“The President has put forward a proposal that will be reflected in his budget and the principles will be reflected in his budget. And that proposal, as you know, because you covered it, that he made to the Speaker of the House demonstrated his willingness to find common ground with the Republicans on both revenue and entitlement cuts, demonstrated his seriousness of purpose, demonstrated his belief that balance is essential in our pursuit of deficit reduction. And that offer has been on the table ever since he made it to the Speaker. And sadly, the Speaker has not taken it up. In fact, he declared he would never negotiate with the President again, which was a rather stark proclamation.”
—White House Press Secretary Jay Carney
Carney leaves out the adjective “personally,” which makes his statement personal.
White House Press Secretary Jay Carney made his statement about House Speaker John Boehner during a press briefing on March 12. Carney referenced Boehner’s preference for working through the regular order of the legislative process earlier in his remarks:
Well, as I was saying earlier, leaders of both parties in both houses have expressed interest in returning to regular order.
And in the context of that regular order of business:
And so we look forward to working with Senate Democrats and Senate Republicans and everyone on Capitol Hill, including House Republicans and House Democrats, in hopes of achieving a compromise that achieves — that has within it the balance that is essential.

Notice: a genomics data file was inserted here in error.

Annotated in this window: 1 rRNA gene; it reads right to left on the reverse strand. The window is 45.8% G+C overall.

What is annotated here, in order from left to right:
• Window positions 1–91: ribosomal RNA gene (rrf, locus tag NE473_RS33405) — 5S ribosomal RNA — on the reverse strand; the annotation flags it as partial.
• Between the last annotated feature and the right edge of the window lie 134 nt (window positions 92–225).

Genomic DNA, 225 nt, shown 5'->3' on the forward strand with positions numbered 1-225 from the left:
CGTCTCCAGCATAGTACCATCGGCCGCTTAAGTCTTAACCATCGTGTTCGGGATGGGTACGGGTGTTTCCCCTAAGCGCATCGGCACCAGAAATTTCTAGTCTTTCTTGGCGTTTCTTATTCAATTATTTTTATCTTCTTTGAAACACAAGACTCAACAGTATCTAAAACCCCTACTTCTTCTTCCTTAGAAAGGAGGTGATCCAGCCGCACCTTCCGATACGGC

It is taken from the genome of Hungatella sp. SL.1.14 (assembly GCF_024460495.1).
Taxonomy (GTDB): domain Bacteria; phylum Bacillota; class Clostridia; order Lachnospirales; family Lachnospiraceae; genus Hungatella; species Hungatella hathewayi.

In the broad context of his statement Carney acknowledges room for compromise with Speaker Boehner. In the immediate context he makes no such acknowledgment. Considering the broader context, it requires only minor charity take Carney’s statement about Boehner as something less than absolute. Still, the immediate context will carry its own meaning for many.
Analyzing the Rhetoric
To fully communicate Boehner’s position on negotiating with Mr. Obama, Carney should have said he declared he would never negotiate one-on-one with the president again. Carney’s imprecision encourages an exaggerated view of Boehner’s unwillingness to negotiate, particularly in the immediate context. Carney, after all, has just assured everyone of Mr. Obama’s good faith in the negotiations, proved by the existence of an offer that’s been on the table from the beginning. In a recent fact check we touched on the source of the only real movement in the negotiations: Republicans agreed to more revenue to help meet deficit reduction goals set by the Budget Control Act of 2011. Democrats have yet to stop pushing for a second Republican compromise on that issue.
Carney’s statement, on net, serves as a mild personal attack (ad hominem) on Speaker Boehner. Carney paints the president as the reasonable party in the negotiations and Boehner as the unreasonable party. The attack relies in turn on Carney’s ambiguous language, which creates a logical booby trap for the audience (encouraging a fallacy of ambiguity).
“[Boehner] declared he would never negotiate with the President again.”
“Press Briefing by Press Secretary Jay Carney, 3/12/2013.” The White House. The White House, 12 Mar. 2013. Web. 17 Mar. 2013.
Berman, Russell. “Boehner Tells GOP He’s through Negotiating One-on-one with Obama.” The Hill. Capitol Hill Publishing Corp., 2 Jan. 2013. Web. 17 Mar. 2013.
“UPDATE 1-U.S. Senate Democrats’ Budget Seeks $1.85 Trln in Savings-source.” Reuters. Thomson Reuters, 12 Mar. 2013. Web. 17 Mar. 2013.